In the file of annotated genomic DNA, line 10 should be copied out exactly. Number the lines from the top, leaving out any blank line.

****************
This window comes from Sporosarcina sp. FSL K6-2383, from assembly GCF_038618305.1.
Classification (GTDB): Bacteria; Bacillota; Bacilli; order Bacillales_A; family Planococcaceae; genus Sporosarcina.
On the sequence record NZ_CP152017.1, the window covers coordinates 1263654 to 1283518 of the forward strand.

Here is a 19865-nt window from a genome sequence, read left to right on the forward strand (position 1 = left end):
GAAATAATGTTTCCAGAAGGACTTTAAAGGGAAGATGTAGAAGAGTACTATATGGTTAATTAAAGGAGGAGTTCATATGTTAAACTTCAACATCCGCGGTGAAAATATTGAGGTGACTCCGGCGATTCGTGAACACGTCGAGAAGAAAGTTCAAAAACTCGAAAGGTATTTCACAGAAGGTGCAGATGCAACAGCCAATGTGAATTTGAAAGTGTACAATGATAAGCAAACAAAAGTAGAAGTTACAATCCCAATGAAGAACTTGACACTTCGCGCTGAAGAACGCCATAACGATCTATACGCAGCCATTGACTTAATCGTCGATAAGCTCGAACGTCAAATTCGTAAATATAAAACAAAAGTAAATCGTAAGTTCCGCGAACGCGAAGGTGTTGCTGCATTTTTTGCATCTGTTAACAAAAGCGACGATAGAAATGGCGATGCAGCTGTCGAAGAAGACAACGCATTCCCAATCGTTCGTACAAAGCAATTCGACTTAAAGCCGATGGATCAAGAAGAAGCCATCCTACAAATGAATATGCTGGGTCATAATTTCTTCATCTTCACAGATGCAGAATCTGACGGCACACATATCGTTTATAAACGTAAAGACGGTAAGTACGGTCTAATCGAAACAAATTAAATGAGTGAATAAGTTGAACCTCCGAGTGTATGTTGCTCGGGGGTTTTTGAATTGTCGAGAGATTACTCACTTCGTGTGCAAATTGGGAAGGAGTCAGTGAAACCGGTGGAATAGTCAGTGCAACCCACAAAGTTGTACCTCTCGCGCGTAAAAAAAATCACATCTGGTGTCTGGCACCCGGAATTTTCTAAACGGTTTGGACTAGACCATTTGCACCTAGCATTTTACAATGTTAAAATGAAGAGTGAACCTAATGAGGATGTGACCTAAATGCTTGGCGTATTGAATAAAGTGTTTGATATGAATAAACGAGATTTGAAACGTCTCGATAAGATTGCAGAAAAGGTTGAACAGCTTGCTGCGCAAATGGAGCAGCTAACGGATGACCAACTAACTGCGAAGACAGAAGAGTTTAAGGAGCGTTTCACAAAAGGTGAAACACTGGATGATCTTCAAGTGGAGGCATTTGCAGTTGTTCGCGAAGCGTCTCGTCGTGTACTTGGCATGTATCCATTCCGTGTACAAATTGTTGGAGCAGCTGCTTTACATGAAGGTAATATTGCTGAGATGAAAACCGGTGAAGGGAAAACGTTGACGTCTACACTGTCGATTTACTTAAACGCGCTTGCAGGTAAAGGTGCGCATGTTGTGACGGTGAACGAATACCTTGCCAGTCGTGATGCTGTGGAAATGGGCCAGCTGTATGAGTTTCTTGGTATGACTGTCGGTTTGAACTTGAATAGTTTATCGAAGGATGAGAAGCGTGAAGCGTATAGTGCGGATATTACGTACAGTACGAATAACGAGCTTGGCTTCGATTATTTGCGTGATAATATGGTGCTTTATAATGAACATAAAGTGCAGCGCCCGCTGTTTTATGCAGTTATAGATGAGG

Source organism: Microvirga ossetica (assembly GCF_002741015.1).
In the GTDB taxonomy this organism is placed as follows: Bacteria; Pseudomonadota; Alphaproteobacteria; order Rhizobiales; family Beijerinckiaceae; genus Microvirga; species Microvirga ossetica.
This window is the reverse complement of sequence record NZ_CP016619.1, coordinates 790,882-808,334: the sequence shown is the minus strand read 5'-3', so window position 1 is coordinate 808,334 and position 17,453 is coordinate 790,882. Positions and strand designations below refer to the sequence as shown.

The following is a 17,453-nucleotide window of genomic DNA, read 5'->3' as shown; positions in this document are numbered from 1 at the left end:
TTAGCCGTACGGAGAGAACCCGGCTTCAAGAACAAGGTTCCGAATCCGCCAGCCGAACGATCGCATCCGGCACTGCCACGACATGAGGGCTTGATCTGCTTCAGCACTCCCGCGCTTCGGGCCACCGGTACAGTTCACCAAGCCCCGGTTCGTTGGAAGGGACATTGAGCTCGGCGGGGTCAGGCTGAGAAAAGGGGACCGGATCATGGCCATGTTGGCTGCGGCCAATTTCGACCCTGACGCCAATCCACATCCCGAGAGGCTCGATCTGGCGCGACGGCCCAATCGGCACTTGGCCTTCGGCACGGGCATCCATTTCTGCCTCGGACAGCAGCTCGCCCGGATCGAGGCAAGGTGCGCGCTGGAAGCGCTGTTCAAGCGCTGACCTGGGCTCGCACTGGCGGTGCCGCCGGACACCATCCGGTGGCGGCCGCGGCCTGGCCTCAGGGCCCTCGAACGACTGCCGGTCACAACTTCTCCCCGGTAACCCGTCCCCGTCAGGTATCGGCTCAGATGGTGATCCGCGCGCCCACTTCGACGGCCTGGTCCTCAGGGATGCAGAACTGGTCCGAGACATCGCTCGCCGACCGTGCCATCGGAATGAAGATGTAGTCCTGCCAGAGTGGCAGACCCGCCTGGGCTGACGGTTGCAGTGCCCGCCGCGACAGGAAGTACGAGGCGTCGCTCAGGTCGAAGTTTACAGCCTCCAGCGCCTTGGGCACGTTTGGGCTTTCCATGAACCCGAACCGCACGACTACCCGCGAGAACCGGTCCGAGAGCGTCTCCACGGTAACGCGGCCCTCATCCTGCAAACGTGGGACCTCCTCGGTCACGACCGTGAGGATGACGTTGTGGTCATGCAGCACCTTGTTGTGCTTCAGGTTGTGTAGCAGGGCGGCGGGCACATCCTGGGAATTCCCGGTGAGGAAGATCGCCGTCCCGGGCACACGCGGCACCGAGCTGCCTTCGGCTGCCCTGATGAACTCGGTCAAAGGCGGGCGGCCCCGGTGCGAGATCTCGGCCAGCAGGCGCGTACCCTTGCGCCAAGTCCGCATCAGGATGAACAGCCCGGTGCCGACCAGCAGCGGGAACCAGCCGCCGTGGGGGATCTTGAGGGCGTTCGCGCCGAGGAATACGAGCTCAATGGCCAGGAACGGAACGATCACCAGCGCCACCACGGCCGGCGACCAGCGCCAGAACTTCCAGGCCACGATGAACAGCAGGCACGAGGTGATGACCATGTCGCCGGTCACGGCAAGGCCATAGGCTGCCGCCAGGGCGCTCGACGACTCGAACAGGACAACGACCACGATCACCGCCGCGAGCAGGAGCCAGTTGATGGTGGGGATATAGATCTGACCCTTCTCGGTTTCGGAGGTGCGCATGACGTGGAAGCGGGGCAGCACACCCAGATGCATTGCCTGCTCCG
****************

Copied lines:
TTAGCCGTACGGAGAGAACCCGGCTTCAAGAACAAGGTTCCGAATCCGCCAGCCGAACGATCGCATCCGGCACTGCCACGACATGAGGGCTTGATCTGCTTCAGCACTCCCGCGCTTCGGGCCACCGGTACAGTTCACCAAGCCCCGGTTCGTTGGAAGGGACATTGAGCTCGGCGGGGTCAGGCTGAGAAAAGGGGACCGGATCATGGCCATGTTGGCTGCGGCCAATTTCGACCCTGACGCCAATCCACATCCCGAGAGGCTCGATCTGGCGCGACGGCCCAATCGGCACTTGGCCTTCGGCACGGGCATCCATTTCTGCCTCGGACAGCAGCTCGCCCGGATCGAGGCAAGGTGCGCGCTGGAAGCGCTGTTCAAGCGCTGACCTGGGCTCGCACTGGCGGTGCCGCCGGACACCATCCGGTGGCGGCCGCGGCCTGGCCTCAGGGCCCTCGAACGACTGCCGGTCACAACTTCTCCCCGGTAACCCGTCCCCGTCAGGTATCGGCTCAGATGGTGATCCGCGCGCCCACTTCGACGGCCTGGTCCTCAGGGATGCAGAACTGGTCCGAGACATCGCTCGCCGACCGTGCCATCGGAATGAAGATGTAGTCCTGCCAGAGTGGCAGACCCGCCTGGGCTGACGGTTGCAGTGCCCGCCGCGACAGGAAGTACGAGGCGTCGCTCAGGTCGAAGTTTACAGCCTCCAGCGCCTTGGGCACGTTTGGGCTTTCCATGAACCCGAACCGCACGACTACCCGCGAGAACCGGTCCGAGAGCGTCTCCACGGTAACGCGGCCCTCATCCTGCAAACGTGGGACCTCCTCGGTCACGACCGTGAGGATGACGTTGTGGTCATGCAGCACCTTGTTGTGCTTCAGGTTGTGTAGCAGGGCGGCGGGCACATCCTGGGAATTCCCGGTGAGGAAGATCGCCGTCCCGGGCACACGCGGCACCGAGCTGCCTTCGGCTGCCCTGATGAACTCGGTCAAAGGCGGGCGGCCCCGGTGCGAGATCTCGGCCAGCAGGCGCGTACCCTTGCGCCAAGTCCGCATCAGGATGAACAGCCCGGTGCCGACCAGCAGCGGGAACCAGCCGCCGTGGGGGATCTTGAGGGCGTTCGCGCCGAGGAATACGAGCTCAATGGCCAGGAACGGAACGATCACCAGCGCCACCACGGCCGGCGACCAGCGCCAGAACTTCCAGGCCACGATGAACAGCAGGCACGAGGTGATGACCATGTCGCCGGTCACGGCAAGGCCATAGGCTGCCGCCAGGGCGCTCGACGACTCGAACAGGACAACGACCACGATCACCGCCGCGAGCAGGAGCCAGTTGATGGTGGGGATATAGATCTGACCCTTCTCGGTTTCGGAGGTGCGCATGACGTGGAAGCGGGGCAGCACACCCAGATGCATTGCCTGCTCCG